Photo: G. Spruce

Photo: G. Spruce

Little Things Can Make Us Happy

No matter what is going on in my life when these things occur I experience a moment of happiness.  I think I’ve learned a really important thing.  Many little things can bring us happiness if we are fully present and open to letting life interrupt our focus for just a moment.

Photo: Georganne Spruce

Photo: Georganne Spruce

When we are always focused on our accomplishments or achievement in our society, finding happiness can be challenging.  We usually set standards for ourselves and judge our actions as successful or not.  If we fail to live up to the standards we set, we are unhappy and disappointed.  We feel inadequate and the fear that we won’t be good enough grows.

Of course, it is important that we are able to do what is expected of us as parents or workers in order fulfill the responsibilities we have accepted, but too often, instead of enjoying the little successes each day, we keep expecting more before we are willing to feel good about what we do.  The tragedy is, though, if we keep putting off feeling good about ourselves or taking the time to lift ourselves up, we may never take the time to be happy at all.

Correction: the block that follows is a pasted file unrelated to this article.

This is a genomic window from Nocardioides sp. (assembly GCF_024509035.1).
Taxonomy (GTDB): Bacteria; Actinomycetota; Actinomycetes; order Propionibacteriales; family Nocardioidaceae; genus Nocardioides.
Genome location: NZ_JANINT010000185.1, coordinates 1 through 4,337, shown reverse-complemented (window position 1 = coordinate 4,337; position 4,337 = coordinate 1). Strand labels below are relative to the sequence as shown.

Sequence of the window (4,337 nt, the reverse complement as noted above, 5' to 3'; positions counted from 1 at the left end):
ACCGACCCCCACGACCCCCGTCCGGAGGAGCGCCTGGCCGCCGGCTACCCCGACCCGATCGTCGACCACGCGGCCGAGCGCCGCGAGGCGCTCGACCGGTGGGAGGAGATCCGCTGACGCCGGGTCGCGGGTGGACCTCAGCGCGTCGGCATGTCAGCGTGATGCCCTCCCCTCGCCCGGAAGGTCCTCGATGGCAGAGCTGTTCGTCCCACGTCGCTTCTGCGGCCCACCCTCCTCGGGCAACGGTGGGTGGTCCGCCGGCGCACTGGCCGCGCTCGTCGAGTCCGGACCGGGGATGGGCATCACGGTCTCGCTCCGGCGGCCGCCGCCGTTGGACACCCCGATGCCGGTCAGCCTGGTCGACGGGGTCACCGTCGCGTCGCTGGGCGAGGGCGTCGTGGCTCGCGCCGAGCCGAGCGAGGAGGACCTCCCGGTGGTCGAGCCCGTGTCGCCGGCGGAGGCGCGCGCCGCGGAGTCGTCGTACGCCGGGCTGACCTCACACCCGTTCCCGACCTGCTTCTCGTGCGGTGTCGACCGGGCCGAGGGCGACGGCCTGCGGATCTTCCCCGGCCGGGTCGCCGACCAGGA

Photo: G. Spruce

Photo: G. Spruce

We Can Choose to Experience Happiness

We can create happiness whenever we want.  It’s about how we choose to feel and that relates to what we are thinking.  Some people think my delight with little things is silly.  Maybe it is, but at times, silly makes me happy.  Maybe doing a crossword puzzle delights you.  Maybe trimming the shrubs enlivens you.  Maybe listening to a particular piece of music inspires you.